After FBI Director Jim Comey warned a congressional panel on Wednesday that hackers are “poking around” voter-registration systems in various states, law-enforcement officials told CNN that the U.S. suspects Russian involvement. ABC News reported that nearly half of U.S. states have come under cyberattack from hackers affiliated with Russia, which helps explain Comey’s comment during Wednesday’s hearing that the FBI is looking into “just what mischief is Russia up to in connection with our election.”
Time and time again, officials and lawmakers have shown a willingness to point fingers at Russia for election-related mischief, either publicly or under cover of anonymity. CIA Director John Brennan said Russia has advanced cyberwar capabilities, and that the country has been “very active” in trying to manipulate elections overseas, at a Wednesday event during the Washington Ideas Forum, presented by The Atlantic and the Aspen Institute.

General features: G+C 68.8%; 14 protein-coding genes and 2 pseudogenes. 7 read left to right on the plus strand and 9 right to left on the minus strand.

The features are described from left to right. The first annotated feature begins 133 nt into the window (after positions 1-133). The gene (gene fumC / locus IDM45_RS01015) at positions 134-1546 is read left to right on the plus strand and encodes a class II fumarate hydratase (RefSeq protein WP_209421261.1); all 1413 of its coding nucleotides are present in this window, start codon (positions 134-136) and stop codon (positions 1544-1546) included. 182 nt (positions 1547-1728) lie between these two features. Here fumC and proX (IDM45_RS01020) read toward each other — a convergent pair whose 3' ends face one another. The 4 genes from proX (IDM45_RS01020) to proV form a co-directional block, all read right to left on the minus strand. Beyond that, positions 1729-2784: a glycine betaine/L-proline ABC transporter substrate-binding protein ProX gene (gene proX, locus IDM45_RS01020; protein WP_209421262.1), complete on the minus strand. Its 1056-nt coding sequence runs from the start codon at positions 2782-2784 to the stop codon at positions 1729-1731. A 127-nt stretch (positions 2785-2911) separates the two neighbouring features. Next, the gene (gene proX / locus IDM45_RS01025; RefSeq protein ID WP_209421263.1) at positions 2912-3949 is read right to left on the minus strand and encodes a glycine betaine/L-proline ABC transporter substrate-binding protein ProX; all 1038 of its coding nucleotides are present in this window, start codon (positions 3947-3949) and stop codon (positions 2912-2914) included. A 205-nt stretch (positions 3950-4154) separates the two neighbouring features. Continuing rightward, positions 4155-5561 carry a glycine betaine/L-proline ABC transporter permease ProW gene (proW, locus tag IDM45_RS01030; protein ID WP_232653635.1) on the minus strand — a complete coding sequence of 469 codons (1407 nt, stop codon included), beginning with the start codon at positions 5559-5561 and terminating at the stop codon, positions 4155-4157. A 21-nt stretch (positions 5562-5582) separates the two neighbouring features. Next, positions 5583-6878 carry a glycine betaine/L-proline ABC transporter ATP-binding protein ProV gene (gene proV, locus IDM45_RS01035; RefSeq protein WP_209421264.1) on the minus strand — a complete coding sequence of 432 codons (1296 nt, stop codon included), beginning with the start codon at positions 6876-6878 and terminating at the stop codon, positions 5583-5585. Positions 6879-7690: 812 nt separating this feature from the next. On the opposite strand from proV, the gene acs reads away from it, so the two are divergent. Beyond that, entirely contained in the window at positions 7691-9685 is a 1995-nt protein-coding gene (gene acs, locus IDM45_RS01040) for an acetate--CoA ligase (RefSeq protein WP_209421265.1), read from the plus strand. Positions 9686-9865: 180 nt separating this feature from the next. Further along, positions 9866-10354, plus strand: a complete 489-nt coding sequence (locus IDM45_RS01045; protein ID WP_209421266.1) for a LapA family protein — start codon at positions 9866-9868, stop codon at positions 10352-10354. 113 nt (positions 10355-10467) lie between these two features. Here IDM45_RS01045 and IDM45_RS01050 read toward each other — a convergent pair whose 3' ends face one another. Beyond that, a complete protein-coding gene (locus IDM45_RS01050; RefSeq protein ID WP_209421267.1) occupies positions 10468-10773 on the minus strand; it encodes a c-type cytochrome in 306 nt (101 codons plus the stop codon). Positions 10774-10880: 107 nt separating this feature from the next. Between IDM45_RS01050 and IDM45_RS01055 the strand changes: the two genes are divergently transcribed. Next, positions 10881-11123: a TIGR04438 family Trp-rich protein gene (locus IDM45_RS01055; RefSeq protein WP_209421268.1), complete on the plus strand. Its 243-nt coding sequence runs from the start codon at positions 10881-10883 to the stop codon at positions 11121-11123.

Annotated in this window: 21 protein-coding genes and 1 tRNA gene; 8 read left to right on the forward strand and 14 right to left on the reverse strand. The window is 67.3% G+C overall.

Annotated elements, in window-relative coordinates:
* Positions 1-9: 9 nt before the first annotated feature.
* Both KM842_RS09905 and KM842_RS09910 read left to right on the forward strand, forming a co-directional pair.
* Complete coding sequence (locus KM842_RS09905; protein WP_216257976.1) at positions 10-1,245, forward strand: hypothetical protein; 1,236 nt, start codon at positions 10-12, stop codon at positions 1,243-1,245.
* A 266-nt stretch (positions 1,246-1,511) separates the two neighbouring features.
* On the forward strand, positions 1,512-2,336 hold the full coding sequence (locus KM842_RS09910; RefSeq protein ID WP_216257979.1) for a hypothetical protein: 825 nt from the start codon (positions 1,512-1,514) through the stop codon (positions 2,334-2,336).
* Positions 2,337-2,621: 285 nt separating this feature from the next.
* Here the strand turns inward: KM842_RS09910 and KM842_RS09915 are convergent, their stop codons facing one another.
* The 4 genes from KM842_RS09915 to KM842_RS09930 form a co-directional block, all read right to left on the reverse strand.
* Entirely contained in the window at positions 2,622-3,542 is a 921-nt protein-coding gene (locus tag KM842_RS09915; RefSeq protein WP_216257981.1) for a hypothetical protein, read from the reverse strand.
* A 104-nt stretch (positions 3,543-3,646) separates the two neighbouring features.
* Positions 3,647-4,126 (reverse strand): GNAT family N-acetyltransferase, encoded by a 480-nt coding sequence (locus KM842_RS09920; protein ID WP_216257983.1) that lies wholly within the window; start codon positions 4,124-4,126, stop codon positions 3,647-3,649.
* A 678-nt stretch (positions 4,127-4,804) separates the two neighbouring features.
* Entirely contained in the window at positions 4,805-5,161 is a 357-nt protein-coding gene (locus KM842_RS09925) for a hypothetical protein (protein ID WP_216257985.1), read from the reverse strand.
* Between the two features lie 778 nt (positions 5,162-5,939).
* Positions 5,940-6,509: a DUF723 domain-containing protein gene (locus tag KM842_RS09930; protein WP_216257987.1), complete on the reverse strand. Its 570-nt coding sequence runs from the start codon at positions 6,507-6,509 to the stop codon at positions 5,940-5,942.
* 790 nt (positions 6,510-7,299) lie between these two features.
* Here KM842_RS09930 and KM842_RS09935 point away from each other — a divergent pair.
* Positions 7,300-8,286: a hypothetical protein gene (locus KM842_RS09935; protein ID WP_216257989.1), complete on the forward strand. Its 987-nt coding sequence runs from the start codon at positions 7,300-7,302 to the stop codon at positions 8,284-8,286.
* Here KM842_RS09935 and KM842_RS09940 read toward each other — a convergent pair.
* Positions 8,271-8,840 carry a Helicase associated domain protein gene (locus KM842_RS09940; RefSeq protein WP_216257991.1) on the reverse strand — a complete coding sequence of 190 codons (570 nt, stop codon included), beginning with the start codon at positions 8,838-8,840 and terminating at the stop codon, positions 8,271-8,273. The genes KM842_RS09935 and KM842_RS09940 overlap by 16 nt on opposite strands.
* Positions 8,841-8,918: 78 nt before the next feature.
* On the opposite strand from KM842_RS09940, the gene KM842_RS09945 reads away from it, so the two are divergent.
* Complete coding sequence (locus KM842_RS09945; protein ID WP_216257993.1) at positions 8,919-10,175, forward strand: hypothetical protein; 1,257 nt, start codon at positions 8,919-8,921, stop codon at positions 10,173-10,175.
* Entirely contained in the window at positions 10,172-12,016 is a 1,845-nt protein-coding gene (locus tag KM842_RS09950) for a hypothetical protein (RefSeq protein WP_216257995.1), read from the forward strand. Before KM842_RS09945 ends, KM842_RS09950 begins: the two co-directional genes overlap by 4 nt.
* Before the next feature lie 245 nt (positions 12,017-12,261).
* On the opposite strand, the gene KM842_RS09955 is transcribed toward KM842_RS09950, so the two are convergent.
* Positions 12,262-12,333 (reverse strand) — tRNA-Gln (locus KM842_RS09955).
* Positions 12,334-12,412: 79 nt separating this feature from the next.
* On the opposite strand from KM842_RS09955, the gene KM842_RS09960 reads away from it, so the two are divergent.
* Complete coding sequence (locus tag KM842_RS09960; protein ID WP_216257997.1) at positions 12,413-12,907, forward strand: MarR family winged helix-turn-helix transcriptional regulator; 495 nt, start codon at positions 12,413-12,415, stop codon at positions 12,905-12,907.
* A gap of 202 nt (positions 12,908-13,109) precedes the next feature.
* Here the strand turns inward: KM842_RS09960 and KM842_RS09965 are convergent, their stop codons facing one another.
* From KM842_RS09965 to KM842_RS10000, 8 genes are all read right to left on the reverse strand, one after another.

And when hackers broke into the Democratic National Committee’s email systems this summer, President Obama himself said that “experts have attributed this to the Russians.”
So why did Donald Trump stand on a debate stage this week and equivocate on the DNC hack? Here’s what he had to say when Lester Holt, the moderator, asked both candidates who should be blamed for cyberattacks on the U.S.:
I don’t think anybody knows that it was Russia that broke into the DNC. She’s saying Russia, Russia, Russia. I don't—maybe it was. I mean, it could be Russia, but it could also be China, it could also be lots of other people. It also could be somebody sitting on their bed who weighs 400 pounds, okay?
He was responding to Hillary Clinton’s straightforward analysis of the situation: “Putin is playing a very tough, long game here,” she said. “And one of the things he’s done is to let loose cyber attackers to hack into government files, hack personal files.”